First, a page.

In honor of Black History Month, we’re spotlighting Black women who have made a difference in the tech industry. These trailblazers have not only overcome historical barriers but have also pioneered groundbreaking innovations, shaping the trajectory of technology over the years.
Did you know?
1944 – During WWII, “women computers” at Philadelphia’s Moore School of Engineering did the hard work of hand-calculating ballistics trajectories for the U.S. Armed Forces. The only Black woman recruited for the top-secret program was Alyce Hall, a talented mathematician and elementary school teacher. After the war, she went to work, helping program the world’s first supercomputer: ENIAC.
1962 – Katherine Johnson, a NASA mathematician, calculated the trajectories for space capsule reentry for the early Apollo program. Astronaut John Glenn famously asked that she personally recheck all the calculations for the Friendship 7 flight before he would agree to go aboard. Johnson’s legendary career was later celebrated in the film, Hidden Figures.
1966 – Marie Van Brittan Brown, a nurse who lived in a high-crime neighborhood and worked second shift, invented the first home security camera and video system. Her invention, for which she received a U.S. patent in 1969, has been cited in dozens of patent applications for security systems since.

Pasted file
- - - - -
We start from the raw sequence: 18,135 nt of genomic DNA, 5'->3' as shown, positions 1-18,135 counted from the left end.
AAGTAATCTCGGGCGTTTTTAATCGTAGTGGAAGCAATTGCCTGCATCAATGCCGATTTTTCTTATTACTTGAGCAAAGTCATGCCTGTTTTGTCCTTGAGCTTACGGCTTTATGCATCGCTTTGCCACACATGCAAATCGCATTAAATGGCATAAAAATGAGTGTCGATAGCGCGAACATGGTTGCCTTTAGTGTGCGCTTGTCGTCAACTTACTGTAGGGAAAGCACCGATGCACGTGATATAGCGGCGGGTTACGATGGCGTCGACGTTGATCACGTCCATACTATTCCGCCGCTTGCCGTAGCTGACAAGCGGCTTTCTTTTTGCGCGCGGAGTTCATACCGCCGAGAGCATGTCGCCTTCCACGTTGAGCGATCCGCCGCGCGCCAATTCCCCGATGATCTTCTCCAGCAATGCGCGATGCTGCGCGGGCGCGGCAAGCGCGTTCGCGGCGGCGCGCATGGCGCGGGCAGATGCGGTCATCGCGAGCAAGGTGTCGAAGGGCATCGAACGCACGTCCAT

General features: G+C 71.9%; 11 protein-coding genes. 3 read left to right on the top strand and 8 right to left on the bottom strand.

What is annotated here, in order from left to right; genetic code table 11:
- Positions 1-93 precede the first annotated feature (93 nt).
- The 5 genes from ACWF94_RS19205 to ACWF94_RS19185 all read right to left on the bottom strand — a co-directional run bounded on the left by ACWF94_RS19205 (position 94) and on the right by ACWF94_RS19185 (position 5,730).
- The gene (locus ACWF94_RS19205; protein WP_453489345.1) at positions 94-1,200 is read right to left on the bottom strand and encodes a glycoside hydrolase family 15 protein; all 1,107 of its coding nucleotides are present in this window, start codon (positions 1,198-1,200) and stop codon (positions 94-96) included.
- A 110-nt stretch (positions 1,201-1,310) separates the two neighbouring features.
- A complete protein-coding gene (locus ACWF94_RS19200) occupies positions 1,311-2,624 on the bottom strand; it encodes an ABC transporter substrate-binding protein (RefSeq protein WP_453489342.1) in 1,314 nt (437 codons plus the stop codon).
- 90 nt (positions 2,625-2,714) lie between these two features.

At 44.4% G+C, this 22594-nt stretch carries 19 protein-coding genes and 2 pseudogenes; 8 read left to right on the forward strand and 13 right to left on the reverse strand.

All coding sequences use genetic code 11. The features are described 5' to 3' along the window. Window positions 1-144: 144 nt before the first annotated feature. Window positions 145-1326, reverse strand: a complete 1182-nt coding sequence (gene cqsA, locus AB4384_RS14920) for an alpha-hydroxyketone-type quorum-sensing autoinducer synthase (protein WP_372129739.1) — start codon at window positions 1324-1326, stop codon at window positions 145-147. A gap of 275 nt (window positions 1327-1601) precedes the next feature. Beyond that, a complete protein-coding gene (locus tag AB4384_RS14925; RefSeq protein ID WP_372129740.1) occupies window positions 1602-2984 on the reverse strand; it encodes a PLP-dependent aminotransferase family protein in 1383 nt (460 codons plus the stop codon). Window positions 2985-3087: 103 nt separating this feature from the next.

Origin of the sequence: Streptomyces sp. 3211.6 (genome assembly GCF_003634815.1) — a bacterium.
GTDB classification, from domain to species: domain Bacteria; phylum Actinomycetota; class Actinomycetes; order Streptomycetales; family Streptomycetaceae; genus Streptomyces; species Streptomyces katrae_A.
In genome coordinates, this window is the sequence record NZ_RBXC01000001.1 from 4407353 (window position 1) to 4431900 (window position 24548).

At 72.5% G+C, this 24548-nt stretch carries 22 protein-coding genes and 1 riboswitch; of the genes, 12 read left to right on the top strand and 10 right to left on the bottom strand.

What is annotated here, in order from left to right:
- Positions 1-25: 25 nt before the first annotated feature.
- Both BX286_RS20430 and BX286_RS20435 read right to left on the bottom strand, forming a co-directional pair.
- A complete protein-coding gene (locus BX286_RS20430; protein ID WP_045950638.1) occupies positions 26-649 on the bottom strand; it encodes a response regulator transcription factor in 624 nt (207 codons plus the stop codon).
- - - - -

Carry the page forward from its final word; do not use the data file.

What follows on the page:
1978 – Valerie Thomas, a NASA data analyst, invented the foundations of 3-D movie technology. Her “illusion transmitter” used concave mirrors to project the illusion of a 3-dimensional object, and paved the way for the advanced TV screens and 3-D films of today.
Today – Marian Croak has more than 200 U.S. patents for tech innovations to her name, and counting. Her work in Voice over Internet Protocol (VOIP), which translates voices and images into data that can stream on the internet, is what made our era of remote work via Zoom possible. She joined Google in 2014, where she successfully brought broadband internet to developing countries in Africa and Asia, and where she now focuses on racial justice. She is one of the first Black women to be inducted into the National Inventors Hall of Fame.